• Queer issues are my good friend Adele's crusade. After coming out a few years ago, she has passionately advocated for equality, social justice, tolerance and respectful religious dialogue. Adele, too, has helped me become aware of so many issues of prejudice and injustice that would have never occurred to me in my own tunnel-vision-reality! (maybe I'm just slow...)
  • One of my professors is a zealot for Green Theology! His own view of God has radically evolved as he has explored the connections and synapses between stewardship and earth-keeping, and God and spirituality. It's a fascinating area that a lot of Evangelicals are [finally] getting excited about. Perhaps just in time...

For me, though, I don't feel like there's one definitive subject I am particularly passionate about. The Emergent Conversation was my "thing" for a couple of years, beginning in 2004 when I started writing about evolving faith and progressive cultural and philosophic ethos. Hence this URL. And I haven't stopped caring about Christian emergence... it's just that emergence is the process. A lot of us thought it was the answer. It was just the path to more (and bigger) questions about God and society and spirituality and the world.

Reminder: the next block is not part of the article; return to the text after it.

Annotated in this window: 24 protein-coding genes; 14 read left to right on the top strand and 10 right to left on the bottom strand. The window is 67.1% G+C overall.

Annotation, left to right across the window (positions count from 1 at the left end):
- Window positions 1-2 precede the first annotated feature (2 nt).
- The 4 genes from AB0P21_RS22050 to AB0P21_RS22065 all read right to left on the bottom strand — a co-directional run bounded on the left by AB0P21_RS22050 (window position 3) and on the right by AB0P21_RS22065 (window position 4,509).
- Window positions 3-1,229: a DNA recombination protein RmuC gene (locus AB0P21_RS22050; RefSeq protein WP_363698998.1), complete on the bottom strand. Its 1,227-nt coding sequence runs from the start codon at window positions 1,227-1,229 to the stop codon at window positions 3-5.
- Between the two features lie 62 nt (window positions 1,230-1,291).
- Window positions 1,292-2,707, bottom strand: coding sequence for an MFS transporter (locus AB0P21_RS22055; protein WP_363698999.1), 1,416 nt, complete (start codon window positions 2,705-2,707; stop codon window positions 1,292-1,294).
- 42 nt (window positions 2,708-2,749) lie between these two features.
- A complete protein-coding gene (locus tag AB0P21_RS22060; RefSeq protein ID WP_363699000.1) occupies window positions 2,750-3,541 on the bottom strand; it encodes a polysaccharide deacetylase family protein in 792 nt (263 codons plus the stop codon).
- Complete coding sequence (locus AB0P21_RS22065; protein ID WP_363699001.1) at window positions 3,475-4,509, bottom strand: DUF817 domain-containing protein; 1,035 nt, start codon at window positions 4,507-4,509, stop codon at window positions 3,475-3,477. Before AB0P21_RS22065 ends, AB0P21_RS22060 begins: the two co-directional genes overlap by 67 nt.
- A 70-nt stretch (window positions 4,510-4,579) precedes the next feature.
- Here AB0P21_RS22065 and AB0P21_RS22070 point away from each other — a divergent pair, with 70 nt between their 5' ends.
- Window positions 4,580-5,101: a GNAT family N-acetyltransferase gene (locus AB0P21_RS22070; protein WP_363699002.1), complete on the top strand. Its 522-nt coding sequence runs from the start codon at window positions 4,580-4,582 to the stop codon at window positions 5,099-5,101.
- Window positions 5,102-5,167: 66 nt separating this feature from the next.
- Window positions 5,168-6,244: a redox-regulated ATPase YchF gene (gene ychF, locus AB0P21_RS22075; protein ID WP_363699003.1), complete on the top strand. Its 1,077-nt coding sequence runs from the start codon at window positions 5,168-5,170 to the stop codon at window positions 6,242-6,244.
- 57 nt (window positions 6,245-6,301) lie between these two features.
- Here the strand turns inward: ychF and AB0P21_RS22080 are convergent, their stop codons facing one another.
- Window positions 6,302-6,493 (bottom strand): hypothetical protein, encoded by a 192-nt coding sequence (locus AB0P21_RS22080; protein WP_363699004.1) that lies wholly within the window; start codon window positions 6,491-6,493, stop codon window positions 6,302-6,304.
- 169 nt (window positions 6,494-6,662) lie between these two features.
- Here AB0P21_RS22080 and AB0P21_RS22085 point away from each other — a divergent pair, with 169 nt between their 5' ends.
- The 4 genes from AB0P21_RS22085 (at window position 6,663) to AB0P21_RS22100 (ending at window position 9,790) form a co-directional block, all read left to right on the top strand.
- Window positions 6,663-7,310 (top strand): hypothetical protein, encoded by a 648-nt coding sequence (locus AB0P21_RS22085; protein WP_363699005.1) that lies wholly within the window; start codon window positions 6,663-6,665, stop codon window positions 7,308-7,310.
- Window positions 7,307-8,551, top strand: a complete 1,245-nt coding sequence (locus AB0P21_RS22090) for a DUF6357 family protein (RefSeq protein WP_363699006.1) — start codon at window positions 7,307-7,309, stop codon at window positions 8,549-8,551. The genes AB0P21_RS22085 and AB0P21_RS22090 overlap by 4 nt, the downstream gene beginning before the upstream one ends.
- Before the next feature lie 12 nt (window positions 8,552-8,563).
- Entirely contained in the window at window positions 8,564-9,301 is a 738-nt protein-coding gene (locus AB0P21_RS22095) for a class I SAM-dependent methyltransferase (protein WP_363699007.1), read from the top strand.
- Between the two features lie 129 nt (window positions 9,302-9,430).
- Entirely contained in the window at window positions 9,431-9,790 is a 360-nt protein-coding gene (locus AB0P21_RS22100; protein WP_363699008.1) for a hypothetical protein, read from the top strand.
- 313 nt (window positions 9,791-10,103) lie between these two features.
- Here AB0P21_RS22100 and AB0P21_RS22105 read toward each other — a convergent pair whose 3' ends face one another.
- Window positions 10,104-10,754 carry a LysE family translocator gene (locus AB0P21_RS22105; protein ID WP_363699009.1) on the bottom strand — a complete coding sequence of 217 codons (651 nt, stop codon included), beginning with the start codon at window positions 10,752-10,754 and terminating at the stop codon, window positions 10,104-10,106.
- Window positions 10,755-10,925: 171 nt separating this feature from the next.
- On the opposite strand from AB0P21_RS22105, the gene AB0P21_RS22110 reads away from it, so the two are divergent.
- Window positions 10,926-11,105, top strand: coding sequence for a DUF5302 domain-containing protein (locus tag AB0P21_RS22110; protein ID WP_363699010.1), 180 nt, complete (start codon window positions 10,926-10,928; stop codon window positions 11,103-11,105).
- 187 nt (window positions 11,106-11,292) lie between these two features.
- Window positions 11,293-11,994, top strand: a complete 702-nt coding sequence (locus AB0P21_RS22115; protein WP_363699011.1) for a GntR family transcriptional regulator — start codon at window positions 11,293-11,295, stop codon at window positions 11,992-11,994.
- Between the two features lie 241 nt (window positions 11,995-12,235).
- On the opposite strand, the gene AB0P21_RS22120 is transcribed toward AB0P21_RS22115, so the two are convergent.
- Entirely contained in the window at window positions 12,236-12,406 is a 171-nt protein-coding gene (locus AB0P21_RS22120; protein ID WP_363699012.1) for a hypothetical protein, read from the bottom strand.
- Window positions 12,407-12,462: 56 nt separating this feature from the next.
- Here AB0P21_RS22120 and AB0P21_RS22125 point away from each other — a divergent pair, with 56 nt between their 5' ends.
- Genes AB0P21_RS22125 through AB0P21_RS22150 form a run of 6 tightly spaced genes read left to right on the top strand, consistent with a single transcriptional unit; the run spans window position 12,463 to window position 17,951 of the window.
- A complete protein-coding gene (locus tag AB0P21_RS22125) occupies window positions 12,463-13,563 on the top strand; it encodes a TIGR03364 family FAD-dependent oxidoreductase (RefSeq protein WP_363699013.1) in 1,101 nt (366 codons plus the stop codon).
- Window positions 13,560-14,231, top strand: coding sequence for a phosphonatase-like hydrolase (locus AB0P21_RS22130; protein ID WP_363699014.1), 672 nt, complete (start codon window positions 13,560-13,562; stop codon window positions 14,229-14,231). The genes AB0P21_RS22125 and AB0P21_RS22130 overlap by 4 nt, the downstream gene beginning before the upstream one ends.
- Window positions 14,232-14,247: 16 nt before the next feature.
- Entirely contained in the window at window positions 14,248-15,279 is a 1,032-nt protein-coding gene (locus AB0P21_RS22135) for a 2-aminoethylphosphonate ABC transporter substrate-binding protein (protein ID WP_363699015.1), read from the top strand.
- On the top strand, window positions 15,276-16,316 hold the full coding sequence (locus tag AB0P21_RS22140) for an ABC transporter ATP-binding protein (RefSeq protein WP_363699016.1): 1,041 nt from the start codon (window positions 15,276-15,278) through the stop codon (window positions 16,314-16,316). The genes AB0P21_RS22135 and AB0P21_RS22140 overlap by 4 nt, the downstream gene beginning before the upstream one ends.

So Emergent really can't be "my thing," because it isn't a thing (sheepishly, I believe Brian McLaren, Doug Paggit and Tony Jones have been saying that from the beginning). Worse, the folks who have made Emergent their permanent "thing" are really just mainstream Evangelicals - who aren't particularly different from typical Americans - finding a "style" (a superficial change of clothes and language) and sticking with it for way too long. Worse, they (we?/!) come to it very late (like Christian boy bands or Gospel Rap) and think it's the NEXT BIG THING... instead of last year's big thing.